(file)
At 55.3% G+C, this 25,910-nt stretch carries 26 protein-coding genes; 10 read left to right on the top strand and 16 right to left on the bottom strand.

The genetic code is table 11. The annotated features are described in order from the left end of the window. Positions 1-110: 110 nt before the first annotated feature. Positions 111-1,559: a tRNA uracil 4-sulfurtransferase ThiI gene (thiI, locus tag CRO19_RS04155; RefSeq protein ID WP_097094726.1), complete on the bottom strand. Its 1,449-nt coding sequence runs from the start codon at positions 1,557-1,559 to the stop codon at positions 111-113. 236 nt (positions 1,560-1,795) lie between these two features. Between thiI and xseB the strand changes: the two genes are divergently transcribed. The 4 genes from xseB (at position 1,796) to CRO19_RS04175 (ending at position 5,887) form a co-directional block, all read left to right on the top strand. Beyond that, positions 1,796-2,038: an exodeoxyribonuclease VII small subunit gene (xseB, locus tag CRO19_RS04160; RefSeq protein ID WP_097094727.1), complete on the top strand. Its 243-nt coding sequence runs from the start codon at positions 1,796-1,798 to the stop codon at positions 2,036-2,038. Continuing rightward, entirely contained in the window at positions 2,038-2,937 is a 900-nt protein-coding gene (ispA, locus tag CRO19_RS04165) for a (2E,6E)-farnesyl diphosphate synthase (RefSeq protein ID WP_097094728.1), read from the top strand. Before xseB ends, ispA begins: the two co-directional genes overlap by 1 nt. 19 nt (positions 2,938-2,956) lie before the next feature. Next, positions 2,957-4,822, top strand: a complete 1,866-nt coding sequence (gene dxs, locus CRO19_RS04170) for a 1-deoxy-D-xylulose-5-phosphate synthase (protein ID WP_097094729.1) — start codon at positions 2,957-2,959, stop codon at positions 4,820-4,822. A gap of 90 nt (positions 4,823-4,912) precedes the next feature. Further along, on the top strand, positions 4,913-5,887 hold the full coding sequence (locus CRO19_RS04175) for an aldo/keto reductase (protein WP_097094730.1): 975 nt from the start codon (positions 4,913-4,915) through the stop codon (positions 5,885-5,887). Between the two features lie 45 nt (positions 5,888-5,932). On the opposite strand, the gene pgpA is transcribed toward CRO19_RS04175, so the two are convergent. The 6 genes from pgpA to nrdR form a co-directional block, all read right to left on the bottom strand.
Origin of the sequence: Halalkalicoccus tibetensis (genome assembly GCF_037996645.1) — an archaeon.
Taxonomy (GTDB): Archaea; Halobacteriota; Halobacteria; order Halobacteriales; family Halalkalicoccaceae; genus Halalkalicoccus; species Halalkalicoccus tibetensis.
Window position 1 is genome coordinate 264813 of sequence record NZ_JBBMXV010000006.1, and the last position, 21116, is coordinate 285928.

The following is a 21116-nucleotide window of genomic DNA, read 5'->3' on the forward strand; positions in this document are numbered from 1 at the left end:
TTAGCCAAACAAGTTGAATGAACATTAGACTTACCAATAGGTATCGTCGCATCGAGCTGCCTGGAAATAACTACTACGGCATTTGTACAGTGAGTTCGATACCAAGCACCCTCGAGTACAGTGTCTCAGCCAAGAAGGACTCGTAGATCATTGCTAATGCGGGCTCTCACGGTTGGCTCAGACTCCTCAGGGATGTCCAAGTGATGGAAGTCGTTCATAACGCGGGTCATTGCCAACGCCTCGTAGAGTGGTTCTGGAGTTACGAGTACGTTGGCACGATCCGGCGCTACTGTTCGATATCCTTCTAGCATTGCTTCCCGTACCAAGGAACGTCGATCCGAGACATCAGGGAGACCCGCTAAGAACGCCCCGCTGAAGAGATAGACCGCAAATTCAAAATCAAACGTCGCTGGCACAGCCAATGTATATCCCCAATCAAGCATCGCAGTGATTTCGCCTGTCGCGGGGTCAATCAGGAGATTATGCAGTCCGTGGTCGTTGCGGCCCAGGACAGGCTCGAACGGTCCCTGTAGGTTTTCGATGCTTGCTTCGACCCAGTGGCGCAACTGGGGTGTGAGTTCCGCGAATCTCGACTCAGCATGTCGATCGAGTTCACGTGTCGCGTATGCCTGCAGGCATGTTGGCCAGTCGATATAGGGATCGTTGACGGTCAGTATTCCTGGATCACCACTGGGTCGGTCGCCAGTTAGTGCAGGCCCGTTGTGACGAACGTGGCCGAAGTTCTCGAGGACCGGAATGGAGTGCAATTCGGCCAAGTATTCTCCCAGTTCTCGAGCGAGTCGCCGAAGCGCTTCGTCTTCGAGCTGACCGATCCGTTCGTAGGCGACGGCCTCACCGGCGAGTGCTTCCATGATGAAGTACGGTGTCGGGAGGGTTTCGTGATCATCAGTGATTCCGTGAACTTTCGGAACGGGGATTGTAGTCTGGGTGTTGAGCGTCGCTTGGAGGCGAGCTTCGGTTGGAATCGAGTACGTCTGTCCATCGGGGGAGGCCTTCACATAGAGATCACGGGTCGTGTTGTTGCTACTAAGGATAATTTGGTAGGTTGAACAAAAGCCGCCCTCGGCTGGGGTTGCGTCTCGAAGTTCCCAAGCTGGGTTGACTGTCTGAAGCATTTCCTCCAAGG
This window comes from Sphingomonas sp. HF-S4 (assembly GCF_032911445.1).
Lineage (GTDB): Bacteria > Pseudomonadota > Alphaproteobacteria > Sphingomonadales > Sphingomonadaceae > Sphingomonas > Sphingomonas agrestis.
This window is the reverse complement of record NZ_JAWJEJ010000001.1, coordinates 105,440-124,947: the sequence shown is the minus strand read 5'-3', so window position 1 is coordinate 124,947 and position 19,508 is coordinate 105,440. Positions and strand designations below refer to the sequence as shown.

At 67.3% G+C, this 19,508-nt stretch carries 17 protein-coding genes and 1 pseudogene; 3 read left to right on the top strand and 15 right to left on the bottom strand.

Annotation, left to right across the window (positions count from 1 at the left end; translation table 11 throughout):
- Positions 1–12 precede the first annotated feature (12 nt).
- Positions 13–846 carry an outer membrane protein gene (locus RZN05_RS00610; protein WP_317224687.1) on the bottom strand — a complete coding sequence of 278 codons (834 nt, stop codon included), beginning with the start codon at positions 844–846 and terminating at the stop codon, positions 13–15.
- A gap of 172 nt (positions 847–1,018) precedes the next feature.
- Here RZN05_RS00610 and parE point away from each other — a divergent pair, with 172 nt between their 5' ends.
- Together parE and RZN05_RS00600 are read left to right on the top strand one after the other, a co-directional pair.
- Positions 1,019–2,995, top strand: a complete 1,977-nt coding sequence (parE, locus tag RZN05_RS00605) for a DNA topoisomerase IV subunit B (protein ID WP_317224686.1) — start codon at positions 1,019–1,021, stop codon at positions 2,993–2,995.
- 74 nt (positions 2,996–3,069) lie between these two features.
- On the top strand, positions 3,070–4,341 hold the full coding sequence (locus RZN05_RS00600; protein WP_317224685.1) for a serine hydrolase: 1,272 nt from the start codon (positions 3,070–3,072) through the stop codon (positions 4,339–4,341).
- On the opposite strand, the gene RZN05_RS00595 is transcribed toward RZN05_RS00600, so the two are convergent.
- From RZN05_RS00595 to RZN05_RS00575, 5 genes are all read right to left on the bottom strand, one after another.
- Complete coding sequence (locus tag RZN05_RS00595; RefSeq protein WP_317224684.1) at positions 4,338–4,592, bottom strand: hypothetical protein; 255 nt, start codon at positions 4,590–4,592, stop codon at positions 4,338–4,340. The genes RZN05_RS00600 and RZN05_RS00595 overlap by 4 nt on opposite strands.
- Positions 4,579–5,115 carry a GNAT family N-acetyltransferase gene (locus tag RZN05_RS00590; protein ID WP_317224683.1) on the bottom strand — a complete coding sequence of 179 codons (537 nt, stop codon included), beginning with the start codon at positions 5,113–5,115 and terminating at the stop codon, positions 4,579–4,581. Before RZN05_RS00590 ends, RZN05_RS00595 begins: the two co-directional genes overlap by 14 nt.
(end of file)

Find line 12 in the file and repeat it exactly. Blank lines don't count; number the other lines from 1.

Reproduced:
Annotation, left to right across the window (positions count from 1 at the left end; translation table 11 throughout):